I’d recommend, if you are able, that you check out a museum or its website on your own before bringing your kids. Choose a handful of works (or even just one or two pieces) to visit and talk about with them, anything you think they’ll love. Don’t worry about seeing the whole museum, and don’t necessarily worry about seeing what’s famous, though obviously famous works have their merit. Take your time. Let your kids obsess over something seemingly insignificant. Let them stare at it for ages. Because here’s the thing: there are some works at the MFA Boston that I will visit over and over again, run to every time. There is a bronze drum in the Asian art galleries adorned with tiny frogs. There is Isabella and the Pot of Basil. There is The Fog Warning. There is no rhyme or reason to what I love, and it doesn’t really matter. Nothing is insignificant, so indulge in their obsessions. You let them obsess over cartoon character franchises, so let them obsess over works of art.

If you have any favorite art books of your own, please share them in the comments! It’s good to hear from actual parents.

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One pair of fleece lined leggings is not enough. This is New England.

We drove North into New Hampshire over the weekend and there was snow on the mountains. Winter is upon us.

I recently won a Fair Trade USA + PrAna #BeFair giveaway (on pinterest). I am under the impression I get to choose an item from PrAna’s Fair Trade collection, which is here. I’ve had my eye on the long sleeved Alana dress for months, so I am hoping that it’s one of my options. It has a hood. It is my dream. I’ll let you know how it goes.

Honestly, my winter gear list is more up to date than it has been in years. I have Timothy to thank for that! These items are more wanted than needed. So it goes. How are you preparing for the snowy months? Do you even have snow? You’d better not be from somewhere sunny. You simply wouldn’t understand (I jest, but only a little).


Inga pant by PrAna / Shinsky beanie by North Face / Long Ribbon touchscreen glovesSplit Snowflake sock by SmartWool /  Sydney Hale Co. fir + blue sage candle / Pendleton Woolen Mills Acadia National Park blanket / + Gritty McDuff’s Christmas Ale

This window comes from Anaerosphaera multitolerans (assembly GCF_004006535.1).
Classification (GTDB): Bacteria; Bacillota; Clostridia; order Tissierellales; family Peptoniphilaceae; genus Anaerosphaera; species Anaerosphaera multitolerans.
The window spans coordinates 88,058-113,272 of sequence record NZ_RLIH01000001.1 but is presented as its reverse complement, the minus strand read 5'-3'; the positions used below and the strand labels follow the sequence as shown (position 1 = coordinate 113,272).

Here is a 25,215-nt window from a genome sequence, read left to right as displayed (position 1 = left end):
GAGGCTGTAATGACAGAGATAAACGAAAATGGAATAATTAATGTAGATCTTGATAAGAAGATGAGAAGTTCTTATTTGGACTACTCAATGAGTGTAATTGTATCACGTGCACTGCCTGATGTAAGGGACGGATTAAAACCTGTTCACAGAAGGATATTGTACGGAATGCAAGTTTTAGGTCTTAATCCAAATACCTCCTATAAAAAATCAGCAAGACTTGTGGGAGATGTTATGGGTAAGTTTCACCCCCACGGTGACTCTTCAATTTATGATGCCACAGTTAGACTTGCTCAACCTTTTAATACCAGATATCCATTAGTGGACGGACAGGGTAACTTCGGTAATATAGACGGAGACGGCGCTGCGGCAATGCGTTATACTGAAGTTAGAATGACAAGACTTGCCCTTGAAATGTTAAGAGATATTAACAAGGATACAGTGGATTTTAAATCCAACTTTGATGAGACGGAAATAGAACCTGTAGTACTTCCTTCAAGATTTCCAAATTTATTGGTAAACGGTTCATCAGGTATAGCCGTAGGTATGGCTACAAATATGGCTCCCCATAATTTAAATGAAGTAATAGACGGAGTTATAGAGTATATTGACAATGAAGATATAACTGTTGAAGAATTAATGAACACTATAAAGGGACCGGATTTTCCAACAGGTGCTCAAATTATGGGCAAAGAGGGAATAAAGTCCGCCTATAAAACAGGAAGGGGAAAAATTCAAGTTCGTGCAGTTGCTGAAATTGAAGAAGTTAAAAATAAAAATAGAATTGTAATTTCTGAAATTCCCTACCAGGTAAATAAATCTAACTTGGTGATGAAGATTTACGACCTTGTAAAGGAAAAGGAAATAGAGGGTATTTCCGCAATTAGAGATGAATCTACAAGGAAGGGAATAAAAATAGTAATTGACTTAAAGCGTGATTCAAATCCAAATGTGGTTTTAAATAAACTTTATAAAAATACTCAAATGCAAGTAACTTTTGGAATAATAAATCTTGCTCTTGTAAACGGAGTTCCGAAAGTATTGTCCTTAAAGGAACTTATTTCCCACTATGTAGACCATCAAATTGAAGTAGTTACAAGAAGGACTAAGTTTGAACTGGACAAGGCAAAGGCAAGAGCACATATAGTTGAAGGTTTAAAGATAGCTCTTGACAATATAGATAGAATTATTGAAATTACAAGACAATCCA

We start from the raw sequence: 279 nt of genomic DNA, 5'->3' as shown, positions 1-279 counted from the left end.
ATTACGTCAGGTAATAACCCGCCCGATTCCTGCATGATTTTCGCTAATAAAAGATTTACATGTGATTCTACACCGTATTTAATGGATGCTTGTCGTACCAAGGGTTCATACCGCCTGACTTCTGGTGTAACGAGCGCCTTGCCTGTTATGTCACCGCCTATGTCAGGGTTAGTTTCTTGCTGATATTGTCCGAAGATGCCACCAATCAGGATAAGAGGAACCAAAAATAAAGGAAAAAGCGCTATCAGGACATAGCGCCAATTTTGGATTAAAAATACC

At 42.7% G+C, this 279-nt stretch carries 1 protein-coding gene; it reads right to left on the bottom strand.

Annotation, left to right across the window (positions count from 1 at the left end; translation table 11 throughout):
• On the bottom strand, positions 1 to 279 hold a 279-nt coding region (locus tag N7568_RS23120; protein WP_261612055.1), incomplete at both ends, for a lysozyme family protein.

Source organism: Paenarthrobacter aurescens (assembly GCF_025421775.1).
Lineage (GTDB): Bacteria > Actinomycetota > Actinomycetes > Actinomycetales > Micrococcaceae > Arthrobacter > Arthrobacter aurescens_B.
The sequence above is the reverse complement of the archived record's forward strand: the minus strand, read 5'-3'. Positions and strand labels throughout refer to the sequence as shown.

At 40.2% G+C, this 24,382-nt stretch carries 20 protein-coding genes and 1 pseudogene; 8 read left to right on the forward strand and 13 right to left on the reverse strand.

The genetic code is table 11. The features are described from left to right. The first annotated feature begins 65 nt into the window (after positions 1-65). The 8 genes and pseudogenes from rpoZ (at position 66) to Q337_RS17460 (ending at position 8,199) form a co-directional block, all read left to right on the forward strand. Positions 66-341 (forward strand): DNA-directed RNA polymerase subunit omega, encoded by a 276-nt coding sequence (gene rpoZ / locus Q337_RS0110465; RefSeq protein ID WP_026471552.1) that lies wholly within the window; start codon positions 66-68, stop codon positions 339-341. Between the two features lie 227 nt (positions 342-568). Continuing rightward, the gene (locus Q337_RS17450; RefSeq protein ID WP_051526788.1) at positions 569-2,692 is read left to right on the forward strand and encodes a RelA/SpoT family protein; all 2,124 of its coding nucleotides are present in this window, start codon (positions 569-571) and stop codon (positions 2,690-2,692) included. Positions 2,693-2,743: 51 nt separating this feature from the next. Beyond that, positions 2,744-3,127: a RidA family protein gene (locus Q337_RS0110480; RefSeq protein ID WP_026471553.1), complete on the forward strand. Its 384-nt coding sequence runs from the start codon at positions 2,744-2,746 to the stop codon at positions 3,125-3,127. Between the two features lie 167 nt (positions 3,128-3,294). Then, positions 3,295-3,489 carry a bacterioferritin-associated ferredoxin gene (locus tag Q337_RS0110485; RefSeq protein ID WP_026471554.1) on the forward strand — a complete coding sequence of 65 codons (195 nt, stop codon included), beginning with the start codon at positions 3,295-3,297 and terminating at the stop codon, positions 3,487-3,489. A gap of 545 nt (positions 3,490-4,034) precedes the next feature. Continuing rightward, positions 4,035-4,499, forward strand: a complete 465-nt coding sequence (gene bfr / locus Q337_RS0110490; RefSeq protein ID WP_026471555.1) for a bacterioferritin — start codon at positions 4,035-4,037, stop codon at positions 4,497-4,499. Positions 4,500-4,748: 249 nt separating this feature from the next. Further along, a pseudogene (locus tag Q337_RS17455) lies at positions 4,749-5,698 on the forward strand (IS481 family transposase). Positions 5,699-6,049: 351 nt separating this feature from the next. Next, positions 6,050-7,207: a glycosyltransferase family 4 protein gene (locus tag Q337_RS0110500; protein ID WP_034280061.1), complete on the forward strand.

I love Maine. I love that I will be living in Maine.

I actually have a wonderful winter hat (a gift from Teej), but I am constantly cold, and I like the idea of having something lighter weight to wear inside. And, for the first time ever, I am going to also need gloves for driving. Mittens seem like they would be difficult, but obviously I have no point of reference. Am I going to need full use of my fingers?

And, since we are on the subject of snow, and because my Vermont pride will never dissipate despite my eventual Maine induction, let me take a moment to mention Snowflake Bentley. I have him to thank for the snowflake images above. This book, with beautiful illustrations by Mary Azarian, is meant for children, but it’s one of my favorites about Bentley.


If you ever have a chance to take a look at any of  his original photographs, do so. They are stunning to look at up close. The Smithsonian archives are home to five hundred photographs, donated by Bentley himself in 1903. I swear I viewed prints while visiting the museums a couple years ago (because I stared at those tiny photos for ages), but I honestly don’t remember what building we we were in! I may also be confusing our first DC trip with our Chicago trip, which is embarrassing, but entirely likely. Please feel free to set me straight.